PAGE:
Colorful tents in Antarctica.

Image: Some of the tents in Studio Orta’s Antarctica project | Studio Orta

In 2007, artists Lucy and Jorge Orta (known together as Studio Orta), journeyed to Antarctica to create a series of “social sculptures” celebrating and speaking about the Antarctic Treaty. The five-decades-old agreement, signed by 53 nations, has maintained the southernmost continent as a nation-less territory, free of any kind of militarization or industry and will continue to do so for decades to come. (It is, however, up for review in 2048).

In that expedition, the Ortas hand-stitched more than 50 tent-like domes, each one decorated, and seeded them around the fringe of the frozen continent. The collection was called “Antarctic Village” and was the foundation and focal point of their later project, the “Antarctica World Passport Delivery Bureau,” a web-based office issuing passports to anyone who wants to be a citizen (in name only) of Antarctica.

Since 2008, the project has printed and delivered 55,000 physical “passports” in many languages. “It’s an art project, if we’re ever questioned,” says Lucy Orta when asked if they’ve ever had any government friction on the project.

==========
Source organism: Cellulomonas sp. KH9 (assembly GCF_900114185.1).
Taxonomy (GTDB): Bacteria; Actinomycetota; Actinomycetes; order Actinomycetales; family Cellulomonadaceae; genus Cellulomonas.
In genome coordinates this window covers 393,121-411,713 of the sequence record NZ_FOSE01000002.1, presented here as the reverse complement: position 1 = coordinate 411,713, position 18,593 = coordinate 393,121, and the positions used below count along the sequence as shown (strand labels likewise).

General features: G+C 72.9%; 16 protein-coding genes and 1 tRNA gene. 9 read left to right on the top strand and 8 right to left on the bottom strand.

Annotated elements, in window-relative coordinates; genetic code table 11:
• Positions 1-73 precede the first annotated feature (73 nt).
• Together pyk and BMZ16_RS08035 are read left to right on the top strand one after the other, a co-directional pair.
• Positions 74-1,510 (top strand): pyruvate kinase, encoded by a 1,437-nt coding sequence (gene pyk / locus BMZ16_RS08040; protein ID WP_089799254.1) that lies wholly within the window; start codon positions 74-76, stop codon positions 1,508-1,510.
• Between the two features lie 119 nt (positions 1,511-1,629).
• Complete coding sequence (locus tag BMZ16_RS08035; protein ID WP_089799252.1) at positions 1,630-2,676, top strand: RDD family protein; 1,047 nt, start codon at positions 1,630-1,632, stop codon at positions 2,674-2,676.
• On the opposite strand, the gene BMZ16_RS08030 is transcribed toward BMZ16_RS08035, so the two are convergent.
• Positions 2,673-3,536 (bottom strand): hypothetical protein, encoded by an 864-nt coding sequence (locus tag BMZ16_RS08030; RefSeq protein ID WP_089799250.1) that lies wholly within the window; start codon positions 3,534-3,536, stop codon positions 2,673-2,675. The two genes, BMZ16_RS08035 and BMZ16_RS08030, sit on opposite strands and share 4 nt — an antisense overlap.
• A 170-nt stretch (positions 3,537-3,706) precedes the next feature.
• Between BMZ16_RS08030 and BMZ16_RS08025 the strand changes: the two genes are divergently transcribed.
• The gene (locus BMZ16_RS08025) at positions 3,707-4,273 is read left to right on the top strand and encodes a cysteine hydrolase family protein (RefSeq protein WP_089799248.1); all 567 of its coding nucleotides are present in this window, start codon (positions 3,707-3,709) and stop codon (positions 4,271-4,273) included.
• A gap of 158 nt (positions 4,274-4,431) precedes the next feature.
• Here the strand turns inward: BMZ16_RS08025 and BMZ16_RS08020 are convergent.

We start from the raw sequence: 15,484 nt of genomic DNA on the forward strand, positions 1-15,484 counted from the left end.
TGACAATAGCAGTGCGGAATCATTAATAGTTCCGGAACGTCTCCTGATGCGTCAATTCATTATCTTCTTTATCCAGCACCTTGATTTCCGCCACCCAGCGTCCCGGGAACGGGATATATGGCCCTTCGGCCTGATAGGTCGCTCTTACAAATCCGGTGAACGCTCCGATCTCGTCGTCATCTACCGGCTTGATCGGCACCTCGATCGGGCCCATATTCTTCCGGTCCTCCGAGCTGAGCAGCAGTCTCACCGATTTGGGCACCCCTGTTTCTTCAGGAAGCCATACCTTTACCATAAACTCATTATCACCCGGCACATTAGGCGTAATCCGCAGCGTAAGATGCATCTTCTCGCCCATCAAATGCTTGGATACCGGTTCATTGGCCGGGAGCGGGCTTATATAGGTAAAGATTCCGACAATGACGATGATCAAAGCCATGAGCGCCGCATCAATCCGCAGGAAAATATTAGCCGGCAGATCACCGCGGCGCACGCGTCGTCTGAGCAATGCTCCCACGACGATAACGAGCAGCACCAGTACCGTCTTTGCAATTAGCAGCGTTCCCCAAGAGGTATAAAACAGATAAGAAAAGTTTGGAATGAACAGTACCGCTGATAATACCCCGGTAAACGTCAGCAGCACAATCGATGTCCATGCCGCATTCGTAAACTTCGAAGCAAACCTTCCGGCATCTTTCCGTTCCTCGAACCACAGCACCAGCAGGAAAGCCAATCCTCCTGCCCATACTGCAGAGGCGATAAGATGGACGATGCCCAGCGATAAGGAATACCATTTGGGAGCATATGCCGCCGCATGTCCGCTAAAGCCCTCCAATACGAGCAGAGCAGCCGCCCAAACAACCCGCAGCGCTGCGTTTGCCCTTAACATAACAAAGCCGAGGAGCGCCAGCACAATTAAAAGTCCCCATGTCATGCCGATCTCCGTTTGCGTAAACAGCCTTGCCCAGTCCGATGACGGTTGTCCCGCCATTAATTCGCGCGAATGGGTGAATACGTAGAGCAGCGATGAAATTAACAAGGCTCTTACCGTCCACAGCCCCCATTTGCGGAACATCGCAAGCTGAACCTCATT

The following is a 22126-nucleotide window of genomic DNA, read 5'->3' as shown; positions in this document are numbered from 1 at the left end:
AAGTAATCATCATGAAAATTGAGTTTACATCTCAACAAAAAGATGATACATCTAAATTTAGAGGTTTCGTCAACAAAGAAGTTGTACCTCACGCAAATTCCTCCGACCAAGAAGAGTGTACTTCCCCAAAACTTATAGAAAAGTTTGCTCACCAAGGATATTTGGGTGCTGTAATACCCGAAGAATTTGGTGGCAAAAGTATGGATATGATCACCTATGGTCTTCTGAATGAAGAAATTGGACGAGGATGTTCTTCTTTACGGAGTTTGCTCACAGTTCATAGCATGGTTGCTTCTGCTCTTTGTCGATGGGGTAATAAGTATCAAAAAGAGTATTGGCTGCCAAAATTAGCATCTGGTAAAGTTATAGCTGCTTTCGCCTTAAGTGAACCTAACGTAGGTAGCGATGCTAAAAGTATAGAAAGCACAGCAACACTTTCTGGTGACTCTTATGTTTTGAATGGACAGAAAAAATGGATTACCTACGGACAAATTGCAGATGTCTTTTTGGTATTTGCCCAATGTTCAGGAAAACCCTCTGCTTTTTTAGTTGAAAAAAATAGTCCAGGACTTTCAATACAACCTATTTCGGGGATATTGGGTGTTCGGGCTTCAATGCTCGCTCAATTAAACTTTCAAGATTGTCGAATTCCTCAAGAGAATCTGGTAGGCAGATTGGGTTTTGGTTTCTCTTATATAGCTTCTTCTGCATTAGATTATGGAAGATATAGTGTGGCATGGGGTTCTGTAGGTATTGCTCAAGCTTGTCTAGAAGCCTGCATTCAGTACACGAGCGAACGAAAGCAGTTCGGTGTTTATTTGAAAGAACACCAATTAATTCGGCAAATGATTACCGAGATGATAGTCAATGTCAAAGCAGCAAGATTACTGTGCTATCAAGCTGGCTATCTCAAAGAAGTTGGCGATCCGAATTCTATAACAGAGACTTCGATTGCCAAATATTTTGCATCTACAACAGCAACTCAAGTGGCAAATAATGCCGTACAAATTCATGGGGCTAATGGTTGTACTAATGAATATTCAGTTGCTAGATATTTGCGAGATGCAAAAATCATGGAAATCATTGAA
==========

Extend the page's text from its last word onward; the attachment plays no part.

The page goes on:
In February 2016, Studio Orta has brought a retrospective of their Antarctica projects to New York City for the first time. They have joined with the Jane Lombard Gallery to display a number of their tent-sculptures and installations from “Antarctic Village” to communicate with a new audience.

Visitors to the Lombard Gallery can apply in person for the art project’s “citizenship.” “There are obligations,” says Lucy Orta of the applications. “Like agreeing to protect the environment, take account for my daily footprint and agree to help people in distress.”

Those who can’t make it to the Lombard Gallery can apply for citizenship online, but the link to get a physical copy of your Antarctic passport leads to a sold-out listing. Hopefully, they’ll be available again in the future.